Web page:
Context Childhood asthma is strongly associated with allergic sensitization. Studies have suggested that animal exposure during infancy reduces subsequent allergic sensitization.
Objective To evaluate the relationship between dog and cat exposure in the first year of life and allergic sensitization at 6 to 7 years of age.
Design, Setting, and Subjects Prospective birth cohort study of healthy, full-term infants enrolled in a health maintenance organization in suburban Detroit, Mich, who were born between April 15, 1987, and August 31, 1989, and followed up yearly to a mean age of 6.7 years. Of 835 children initially in the study at birth, 474 (57%) completed follow-up evaluations at age 6 to 7 years.
Main Outcome Measures Atopy, defined as any skin prick test positivity to 6 common aeroallergens (dust mites [Dermatophagoides farinae, D pteronyssinus], dog, cat, short ragweed [Ambrosia artemisiifolia], and blue grass [Poa pratensis]); seroatopy, defined as any positive allergen-specific IgE test result for the same 6 allergens or for Alternaria species.
Results The prevalence of any skin prick test positivity (atopy) at age 6 to 7 years was 33.6% with no dog or cat exposure in the first year of life, 34.3% with exposure to 1 dog or cat, and 15.4% with exposure to 2 or more dogs or cats (P = .005). The prevalence of any positive allergen-specific IgE test result (seroatopy) was 38.5% with no dog or cat exposure, 41.2% with exposure to 1 dog or cat, and 17.9% with exposure to 2 or more dogs or cats (P = .003). After adjustment for cord serum IgE concentration, sex, older siblings, parental smoking, parental asthma, bedroom dust mite allergen levels at 2 years, and current dog and cat ownership, exposure to 2 or more dogs or cats in the first year of life was associated with a significantly lower risk of atopy (adjusted odds ratio, 0.23; 95% confidence interval, 0.09-0.60) and seroatopy (adjusted odds ratio, 0.33; 95% confidence interval, 0.13-0.83).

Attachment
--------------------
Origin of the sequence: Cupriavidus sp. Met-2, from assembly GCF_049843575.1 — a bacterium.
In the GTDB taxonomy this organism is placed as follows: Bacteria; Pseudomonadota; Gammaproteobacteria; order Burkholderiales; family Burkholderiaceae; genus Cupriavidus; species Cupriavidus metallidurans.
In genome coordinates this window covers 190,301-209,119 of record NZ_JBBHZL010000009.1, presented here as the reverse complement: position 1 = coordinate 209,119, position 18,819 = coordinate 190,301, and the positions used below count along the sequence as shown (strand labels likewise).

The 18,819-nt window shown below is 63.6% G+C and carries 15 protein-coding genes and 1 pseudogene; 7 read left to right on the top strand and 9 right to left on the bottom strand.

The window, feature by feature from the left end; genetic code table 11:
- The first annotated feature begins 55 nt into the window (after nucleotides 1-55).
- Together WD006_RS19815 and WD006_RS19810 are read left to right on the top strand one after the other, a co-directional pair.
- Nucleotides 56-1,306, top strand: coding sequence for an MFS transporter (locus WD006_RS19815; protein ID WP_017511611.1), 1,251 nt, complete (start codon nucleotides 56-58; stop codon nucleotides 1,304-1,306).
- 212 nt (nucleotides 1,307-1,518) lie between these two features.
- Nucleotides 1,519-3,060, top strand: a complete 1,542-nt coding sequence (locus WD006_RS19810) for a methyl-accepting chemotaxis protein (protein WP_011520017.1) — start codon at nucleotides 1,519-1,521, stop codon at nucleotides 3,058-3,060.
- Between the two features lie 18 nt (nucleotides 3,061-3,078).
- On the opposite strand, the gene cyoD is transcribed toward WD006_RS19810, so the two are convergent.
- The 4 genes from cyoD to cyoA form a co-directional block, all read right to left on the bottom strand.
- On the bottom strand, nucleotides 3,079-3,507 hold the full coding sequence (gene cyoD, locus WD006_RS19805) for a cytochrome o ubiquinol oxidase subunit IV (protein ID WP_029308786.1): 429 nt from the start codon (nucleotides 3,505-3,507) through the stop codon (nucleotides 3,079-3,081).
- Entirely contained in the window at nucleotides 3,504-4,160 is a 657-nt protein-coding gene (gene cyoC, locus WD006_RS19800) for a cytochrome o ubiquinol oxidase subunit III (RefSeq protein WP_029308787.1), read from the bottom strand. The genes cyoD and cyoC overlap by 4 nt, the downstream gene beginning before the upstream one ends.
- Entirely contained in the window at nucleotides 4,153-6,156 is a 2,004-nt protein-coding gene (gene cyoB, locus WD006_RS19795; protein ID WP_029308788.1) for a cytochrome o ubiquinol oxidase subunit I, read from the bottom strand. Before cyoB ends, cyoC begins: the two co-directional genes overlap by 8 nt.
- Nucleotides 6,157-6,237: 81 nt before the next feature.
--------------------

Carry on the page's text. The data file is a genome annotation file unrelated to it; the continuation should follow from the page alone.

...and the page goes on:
Conclusion Exposure to 2 or more dogs or cats in the first year of life may reduce subsequent risk of allergic sensitization to multiple allergens during childhood.
View Full Text
Author Contributions: Study concept and design: Ownby, Johnson.
Acquisition of data: Ownby, Johnson.
Analysis and interpretation of data: Ownby, Johnson, Peterson.
Drafting of the manuscript: Ownby, Johnson, Peterson.
Critical revision of the manuscript for important intellectual content: Ownby, Johnson, Peterson.
Statistical expertise: Peterson.
Obtained funding: Ownby, Johnson.
Administrative, technical, or material support: Ownby, Johnson.
Study supervision: Ownby, Johnson.
Funding/Support: This work was supported by grant AI 24156 from the National Institute of Allergic and Infectious Diseases, by the Fund for Henry Ford Hospital, and by grant PO3ES06639 from the National Institute of Environmental Health Sciences.
Financial Disclosure: Dr Ownby has received honoraria from AstraZeneca, Genentech, GlaxoSmithKline, Schering, Merck, and Aventis.
Sie möchten die werbenden Texte in Ruhe durchlesen?
Kein Problem: die Bilderabfolge kann mit der Maus beliebig lange angehalten werden.